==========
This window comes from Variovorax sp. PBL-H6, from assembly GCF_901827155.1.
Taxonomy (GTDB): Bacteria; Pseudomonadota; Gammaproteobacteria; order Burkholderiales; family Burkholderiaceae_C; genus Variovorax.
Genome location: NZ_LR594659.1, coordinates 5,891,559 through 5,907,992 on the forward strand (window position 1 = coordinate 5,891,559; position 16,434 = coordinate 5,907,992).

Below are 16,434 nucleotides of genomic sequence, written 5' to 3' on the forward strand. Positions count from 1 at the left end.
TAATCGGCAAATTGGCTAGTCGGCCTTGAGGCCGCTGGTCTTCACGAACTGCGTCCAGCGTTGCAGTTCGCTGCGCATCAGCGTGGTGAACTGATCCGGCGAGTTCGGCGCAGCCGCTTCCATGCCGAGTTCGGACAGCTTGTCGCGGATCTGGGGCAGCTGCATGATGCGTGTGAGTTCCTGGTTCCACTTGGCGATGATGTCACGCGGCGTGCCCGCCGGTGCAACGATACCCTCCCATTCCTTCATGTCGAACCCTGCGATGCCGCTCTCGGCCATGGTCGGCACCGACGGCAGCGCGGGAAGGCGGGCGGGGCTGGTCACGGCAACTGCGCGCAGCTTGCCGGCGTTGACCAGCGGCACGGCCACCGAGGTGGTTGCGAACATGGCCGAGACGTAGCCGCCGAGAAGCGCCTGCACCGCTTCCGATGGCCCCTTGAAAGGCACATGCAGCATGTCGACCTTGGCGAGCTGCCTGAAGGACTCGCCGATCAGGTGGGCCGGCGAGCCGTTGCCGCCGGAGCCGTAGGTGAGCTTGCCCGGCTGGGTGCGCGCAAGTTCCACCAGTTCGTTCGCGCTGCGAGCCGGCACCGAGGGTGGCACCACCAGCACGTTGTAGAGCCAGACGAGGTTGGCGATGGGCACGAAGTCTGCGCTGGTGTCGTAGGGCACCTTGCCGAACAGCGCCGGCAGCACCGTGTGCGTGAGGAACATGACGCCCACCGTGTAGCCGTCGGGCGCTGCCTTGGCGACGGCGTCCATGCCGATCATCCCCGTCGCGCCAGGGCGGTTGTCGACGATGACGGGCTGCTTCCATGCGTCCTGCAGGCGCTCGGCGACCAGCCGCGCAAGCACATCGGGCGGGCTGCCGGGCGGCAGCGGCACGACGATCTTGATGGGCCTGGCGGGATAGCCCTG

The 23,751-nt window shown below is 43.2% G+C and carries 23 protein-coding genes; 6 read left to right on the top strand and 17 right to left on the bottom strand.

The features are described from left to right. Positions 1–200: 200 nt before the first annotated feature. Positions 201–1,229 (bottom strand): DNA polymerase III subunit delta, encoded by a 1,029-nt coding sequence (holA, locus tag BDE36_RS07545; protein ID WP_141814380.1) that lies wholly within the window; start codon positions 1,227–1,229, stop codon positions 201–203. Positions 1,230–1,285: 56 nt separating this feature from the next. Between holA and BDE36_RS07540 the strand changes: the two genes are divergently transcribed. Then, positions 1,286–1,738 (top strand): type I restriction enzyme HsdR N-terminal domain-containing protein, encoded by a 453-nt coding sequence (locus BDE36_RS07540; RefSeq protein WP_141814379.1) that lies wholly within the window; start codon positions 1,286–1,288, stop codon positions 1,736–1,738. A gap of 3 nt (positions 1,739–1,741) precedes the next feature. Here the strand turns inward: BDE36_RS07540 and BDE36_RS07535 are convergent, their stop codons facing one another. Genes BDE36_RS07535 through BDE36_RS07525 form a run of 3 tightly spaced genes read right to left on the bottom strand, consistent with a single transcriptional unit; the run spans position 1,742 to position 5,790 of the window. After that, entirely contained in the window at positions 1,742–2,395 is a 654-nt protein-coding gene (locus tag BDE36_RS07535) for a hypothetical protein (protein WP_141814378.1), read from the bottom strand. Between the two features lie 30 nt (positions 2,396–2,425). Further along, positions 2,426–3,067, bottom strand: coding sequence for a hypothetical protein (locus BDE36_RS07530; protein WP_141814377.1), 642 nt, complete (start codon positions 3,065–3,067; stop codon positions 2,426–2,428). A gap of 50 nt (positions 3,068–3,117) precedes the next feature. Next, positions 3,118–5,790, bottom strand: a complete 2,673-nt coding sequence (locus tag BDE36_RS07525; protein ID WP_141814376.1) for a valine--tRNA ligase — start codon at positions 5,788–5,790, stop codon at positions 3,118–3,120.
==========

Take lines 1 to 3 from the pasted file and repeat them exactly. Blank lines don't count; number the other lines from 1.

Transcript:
This window comes from Variovorax sp. PBL-H6, from assembly GCF_901827155.1.
Taxonomy (GTDB): Bacteria; Pseudomonadota; Gammaproteobacteria; order Burkholderiales; family Burkholderiaceae_C; genus Variovorax.
Genome location: NZ_LR594659.1, coordinates 5,891,559 through 5,907,992 on the forward strand (window position 1 = coordinate 5,891,559; position 16,434 = coordinate 5,907,992).